Author(s): Graham Stewart
This book gives an insight into a city through the decades: the imposing building facades, hills that rise steeply from the harbour centre, a look back at the city streets showing a city that has largely been saved from the demolition ball of the 1950s and 1960s. Like San Francisco, Dunedin’s little cable cars once climbed the hills right up to the stars!
Dunedin, at the head of the Otago harbour, is a city of dignified charm with elegant Edwardian and Victorian stone, brick and concrete buildings, majestic cathedrals and churches. Private residences with towers and turrets of architectural splendour, cast iron lacework balustrades, ornamental fretwork and finials; old villas and cottages.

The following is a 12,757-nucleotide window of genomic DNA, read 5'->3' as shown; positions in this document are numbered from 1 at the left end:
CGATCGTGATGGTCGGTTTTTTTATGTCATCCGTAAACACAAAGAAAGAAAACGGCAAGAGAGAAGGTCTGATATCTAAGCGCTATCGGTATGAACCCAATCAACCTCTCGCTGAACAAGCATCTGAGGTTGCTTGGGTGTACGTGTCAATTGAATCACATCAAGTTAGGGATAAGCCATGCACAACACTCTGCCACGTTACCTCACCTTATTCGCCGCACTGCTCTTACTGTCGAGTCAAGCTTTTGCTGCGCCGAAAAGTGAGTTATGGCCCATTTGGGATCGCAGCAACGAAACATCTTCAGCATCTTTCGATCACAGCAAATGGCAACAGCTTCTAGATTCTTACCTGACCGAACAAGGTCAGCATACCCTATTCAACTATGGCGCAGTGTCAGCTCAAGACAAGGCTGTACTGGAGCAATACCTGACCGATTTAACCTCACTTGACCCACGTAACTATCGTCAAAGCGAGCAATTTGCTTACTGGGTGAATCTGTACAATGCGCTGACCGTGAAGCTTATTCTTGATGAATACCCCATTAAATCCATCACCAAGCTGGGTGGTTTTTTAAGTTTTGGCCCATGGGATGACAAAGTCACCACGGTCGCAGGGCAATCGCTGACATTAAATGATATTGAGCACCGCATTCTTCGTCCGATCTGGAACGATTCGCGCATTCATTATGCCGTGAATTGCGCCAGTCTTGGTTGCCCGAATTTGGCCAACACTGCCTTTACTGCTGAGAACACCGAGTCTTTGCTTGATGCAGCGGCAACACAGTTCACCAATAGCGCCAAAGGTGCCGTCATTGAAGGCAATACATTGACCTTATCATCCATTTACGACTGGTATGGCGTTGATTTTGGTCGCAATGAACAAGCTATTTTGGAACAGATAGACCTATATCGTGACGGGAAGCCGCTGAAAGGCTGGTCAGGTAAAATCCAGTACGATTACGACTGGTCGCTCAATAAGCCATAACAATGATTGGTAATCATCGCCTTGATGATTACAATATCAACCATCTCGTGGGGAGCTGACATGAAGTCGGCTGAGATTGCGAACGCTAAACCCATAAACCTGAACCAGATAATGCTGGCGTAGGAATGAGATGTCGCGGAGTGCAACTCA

The city was founded on gold discoveries in Central Otago by sturdy Scottish stock and is known as the Edinburgh of the south. For a time in the 19th century it was the largest city in New Zealand and the commercial capital of the country. Home to New Zealand’s first university, the first medical school and teachers’ college, it is a university town with a student population of about 20,000.